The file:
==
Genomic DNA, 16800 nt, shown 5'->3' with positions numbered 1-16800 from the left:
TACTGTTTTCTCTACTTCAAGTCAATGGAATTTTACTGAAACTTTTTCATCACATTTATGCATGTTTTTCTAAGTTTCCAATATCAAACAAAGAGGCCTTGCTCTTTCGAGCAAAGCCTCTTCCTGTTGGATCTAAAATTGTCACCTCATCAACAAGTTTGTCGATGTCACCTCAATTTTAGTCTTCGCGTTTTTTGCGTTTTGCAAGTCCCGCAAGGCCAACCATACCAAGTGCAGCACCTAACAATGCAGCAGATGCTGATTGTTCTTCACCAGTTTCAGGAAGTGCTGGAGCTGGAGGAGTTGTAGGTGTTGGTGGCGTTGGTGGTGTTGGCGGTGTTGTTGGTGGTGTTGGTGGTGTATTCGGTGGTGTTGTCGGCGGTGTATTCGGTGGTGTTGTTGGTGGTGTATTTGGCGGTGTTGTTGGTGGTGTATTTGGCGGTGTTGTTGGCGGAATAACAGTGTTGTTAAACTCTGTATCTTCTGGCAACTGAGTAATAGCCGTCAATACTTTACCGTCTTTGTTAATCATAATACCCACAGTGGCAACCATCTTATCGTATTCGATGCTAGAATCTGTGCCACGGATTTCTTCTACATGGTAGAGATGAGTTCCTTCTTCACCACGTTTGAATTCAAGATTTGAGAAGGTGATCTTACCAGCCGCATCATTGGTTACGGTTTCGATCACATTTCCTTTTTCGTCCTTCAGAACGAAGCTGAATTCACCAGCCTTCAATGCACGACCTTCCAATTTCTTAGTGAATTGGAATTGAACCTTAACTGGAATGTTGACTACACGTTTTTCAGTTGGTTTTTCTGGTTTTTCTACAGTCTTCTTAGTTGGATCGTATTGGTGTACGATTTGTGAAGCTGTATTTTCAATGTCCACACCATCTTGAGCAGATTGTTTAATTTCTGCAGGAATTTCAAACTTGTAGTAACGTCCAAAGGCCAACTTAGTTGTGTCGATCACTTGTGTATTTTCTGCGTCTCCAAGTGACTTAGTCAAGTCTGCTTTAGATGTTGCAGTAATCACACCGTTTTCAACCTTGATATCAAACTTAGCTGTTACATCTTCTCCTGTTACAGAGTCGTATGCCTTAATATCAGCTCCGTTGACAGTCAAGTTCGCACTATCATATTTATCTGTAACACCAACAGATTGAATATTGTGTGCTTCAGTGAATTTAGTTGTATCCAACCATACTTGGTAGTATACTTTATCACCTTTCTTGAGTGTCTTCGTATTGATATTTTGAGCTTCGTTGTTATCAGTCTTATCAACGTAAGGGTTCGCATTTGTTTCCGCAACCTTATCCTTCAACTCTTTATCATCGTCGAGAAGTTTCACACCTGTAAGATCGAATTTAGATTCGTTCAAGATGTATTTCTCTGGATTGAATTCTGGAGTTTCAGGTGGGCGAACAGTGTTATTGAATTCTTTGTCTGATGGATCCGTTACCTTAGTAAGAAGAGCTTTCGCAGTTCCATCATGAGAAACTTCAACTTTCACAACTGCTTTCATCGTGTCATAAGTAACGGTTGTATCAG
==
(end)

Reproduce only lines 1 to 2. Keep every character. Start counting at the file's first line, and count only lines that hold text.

Genomic DNA, 16800 nt, shown 5'->3' with positions numbered 1-16800 from the left:
TACTGTTTTCTCTACTTCAAGTCAATGGAATTTTACTGAAACTTTTTCATCACATTTATGCATGTTTTTCTAAGTTTCCAATATCAAACAAAGAGGCCTTGCTCTTTCGAGCAAAGCCTCTTCCTGTTGGATCTAAAATTGTCACCTCATCAACAAGTTTGTCGATGTCACCTCAATTTTAGTCTTCGCGTTTTTTGCGTTTTGCAAGTCCCGCAAGGCCAACCATACCAAGTGCAGCACCTAACAATGCAGCAGATGCTGATTGTTCTTCACCAGTTTCAGGAAGTGCTGGAGCTGGAGGAGTTGTAGGTGTTGGTGGCGTTGGTGGTGTTGGCGGTGTTGTTGGTGGTGTTGGTGGTGTATTCGGTGGTGTTGTCGGCGGTGTATTCGGTGGTGTTGTTGGTGGTGTATTTGGCGGTGTTGTTGGTGGTGTATTTGGCGGTGTTGTTGGCGGAATAACAGTGTTGTTAAACTCTGTATCTTCTGGCAACTGAGTAATAGCCGTCAATACTTTACCGTCTTTGTTAATCATAATACCCACAGTGGCAACCATCTTATCGTATTCGATGCTAGAATCTGTGCCACGGATTTCTTCTACATGGTAGAGATGAGTTCCTTCTTCACCACGTTTGAATTCAAGATTTGAGAAGGTGATCTTACCAGCCGCATCATTGGTTACGGTTTCGATCACATTTCCTTTTTCGTCCTTCAGAACGAAGCTGAATTCACCAGCCTTCAATGCACGACCTTCCAATTTCTTAGTGAATTGGAATTGAACCTTAACTGGAATGTTGACTACACGTTTTTCAGTTGGTTTTTCTGGTTTTTCTACAGTCTTCTTAGTTGGATCGTATTGGTGTACGATTTGTGAAGCTGTATTTTCAATGTCCACACCATCTTGAGCAGATTGTTTAATTTCTGCAGGAATTTCAAACTTGTAGTAACGTCCAAAGGCCAACTTAGTTGTGTCGATCACTTGTGTATTTTCTGCGTCTCCAAGTGACTTAGTCAAGTCTGCTTTAGATGTTGCAGTAATCACACCGTTTTCAACCTTGATATCAAACTTAGCTGTTACATCTTCTCCTGTTACAGAGTCGTATGCCTTAATATCAGCTCCGTTGACAGTCAAGTTCGCACTATCATATTTATCTGTAACACCAACAGATTGAATATTGTGTGCTTCAGTGAATTTAGTTGTATCCAACCATACTTGGTAGTATACTTTATCACCTTTCTTGAGTGTCTTCGTATTGATATTTTGAGCTTCGTTGTTATCAGTCTTATCAACGTAAGGGTTCGCATTTGTTTCCGCAACCTTATCCTTCAACTCTTTATCATCGTCGAGAAGTTTCACACCTGTAAGATCGAATTTAGATTCGTTCAAGATGTATTTCTCTGGATTGAATTCTGGAGTTTCAGGTGGGCGAACAGTGTTATTGAATTCTTTGTCTGATGGATCCGTTACCTTAGTAAGAAGAGCTTTCGCAGTTCCATCATGAGAAACTTCAACTTTCACAACTGCTTTCATCGTGTCATAAGTAACGGTTGTATCAG